I have examined the broad military campaign of the Irish Republican Army, its operations and actions, and presented the sternest criticism. I am in no doubt of the reality of the “armed struggle”, nor of the organisational culture of the IRA when at its most base and frankly barbaric. Many active Irish Republicans had no hesitation in expressing their revulsion at certain actions by the Army or the inhumanity, corruption and ill-discipline of some in positions of responsibility. I may have been too young to remember Claudy or Kingsmill but I was there for Teebane and Enniskillen. The names of Patsy Gillespie and several others stay with me as does the shame their deaths brought.

      I don’t want to get into a frankly callous debate over percentages but using the casualty lists from CAIN’s Index of Deaths one arrives at these figures:

      Deaths caused by the Republican Forces (PIRA, OIRA, INLA, etc.):
      52% British Forces
      35% Civilians
      11.7% Paramilitaries/Insurgents
      0.4% the Irish security forces

      In contrast the allied forces of the British counter-insurgency campaign, military, paramilitary and terrorist, show a marked preponderance for killing civilians:

      Deaths caused by the British Forces (BA, UDR, RIR, RUC, etc.):
      51.5% Civilians
      44.8% Paramilitaries/Insurgents
      3.5% British Forces

      Deaths caused by allied British Terrorists (UDA, UFF, UVF, LVF, RHC, etc.):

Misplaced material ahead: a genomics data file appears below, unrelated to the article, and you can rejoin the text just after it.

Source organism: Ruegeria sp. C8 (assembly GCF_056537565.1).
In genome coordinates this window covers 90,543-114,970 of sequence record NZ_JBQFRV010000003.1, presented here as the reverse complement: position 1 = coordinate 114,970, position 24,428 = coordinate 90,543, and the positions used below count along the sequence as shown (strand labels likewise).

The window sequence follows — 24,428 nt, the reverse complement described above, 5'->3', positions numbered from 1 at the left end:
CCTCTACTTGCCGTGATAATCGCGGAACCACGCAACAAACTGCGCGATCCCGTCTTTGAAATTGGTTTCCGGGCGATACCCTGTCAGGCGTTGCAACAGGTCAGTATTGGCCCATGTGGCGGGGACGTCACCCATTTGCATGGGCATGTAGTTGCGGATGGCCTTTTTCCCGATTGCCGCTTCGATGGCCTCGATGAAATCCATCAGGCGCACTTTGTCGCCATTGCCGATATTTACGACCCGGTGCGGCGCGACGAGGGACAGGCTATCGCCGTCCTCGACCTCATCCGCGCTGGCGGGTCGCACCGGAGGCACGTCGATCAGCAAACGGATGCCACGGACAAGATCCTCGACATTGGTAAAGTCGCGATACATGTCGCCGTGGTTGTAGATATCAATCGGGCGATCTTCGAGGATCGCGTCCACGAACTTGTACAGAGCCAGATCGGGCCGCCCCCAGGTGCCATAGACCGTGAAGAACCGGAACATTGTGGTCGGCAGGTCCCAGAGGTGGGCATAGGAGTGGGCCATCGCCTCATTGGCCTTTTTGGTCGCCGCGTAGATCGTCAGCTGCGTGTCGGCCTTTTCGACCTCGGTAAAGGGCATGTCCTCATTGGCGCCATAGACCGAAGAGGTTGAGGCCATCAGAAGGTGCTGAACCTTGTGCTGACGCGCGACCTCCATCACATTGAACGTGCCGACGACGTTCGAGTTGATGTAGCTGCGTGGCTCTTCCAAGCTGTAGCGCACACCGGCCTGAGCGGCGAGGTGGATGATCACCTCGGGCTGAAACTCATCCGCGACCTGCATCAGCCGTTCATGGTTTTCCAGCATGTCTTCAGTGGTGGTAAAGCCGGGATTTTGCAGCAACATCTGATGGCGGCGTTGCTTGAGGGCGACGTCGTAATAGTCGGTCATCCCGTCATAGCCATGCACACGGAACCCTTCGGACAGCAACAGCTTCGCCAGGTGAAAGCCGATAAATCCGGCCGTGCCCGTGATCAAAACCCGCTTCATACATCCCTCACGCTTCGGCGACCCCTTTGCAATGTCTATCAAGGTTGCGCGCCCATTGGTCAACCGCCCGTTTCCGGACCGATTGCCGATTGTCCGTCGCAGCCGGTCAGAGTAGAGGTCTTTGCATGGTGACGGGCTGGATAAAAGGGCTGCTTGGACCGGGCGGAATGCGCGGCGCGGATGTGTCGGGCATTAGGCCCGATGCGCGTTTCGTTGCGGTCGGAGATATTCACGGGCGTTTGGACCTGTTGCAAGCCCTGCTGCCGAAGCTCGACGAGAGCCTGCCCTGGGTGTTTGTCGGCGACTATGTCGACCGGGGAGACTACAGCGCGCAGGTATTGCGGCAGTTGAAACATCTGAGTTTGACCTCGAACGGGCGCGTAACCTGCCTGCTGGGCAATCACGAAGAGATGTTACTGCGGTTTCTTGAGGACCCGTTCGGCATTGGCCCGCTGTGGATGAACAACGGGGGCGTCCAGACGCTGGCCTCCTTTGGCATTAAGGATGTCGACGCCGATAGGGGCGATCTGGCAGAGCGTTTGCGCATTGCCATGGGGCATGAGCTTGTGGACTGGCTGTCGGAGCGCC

85.4% Civilians
      9% British Terrorists
      4% Republican Forces
      1.3% British Forces

      If my words gave rise to the misapprehension that I regarded civilian fatalities as “incidental” then I apologise. They most certainly were not. However an annual average of 20 civilian deaths a year for 30 years caused deliberately or accidentally by the Irish Republican Army in the middle of a sustained insurgent and counter-insurgent war shows the conflict in its true light.

      Do you wish to compare that to the number of civilians Britain has killed in Afghanistan in 13 years of warfare? Out of 20,000 civilian fatalities how many died deliberately or accidentally through British operations? Or to take 10 years of war in Iraq what number of the 120,000 civilian fatalities was caused by the British Forces?

      However trading statistics is somewhat unseemly given the human cost involved on all sides and you’ll excuse me if I stop now.

      I too lived through the “Troubles” or do you believe they were confined solely to the north-east of Ireland? That they did not effect other parts of the country or that there were citizens from other parts of Ireland that did not have a stake in their outcome?

      There is no romance in war. On that I agree with you. Nor is there any romance in vilifying or misrepresenting communities whose political views you disagree with. As Theroux did with the people of Boston.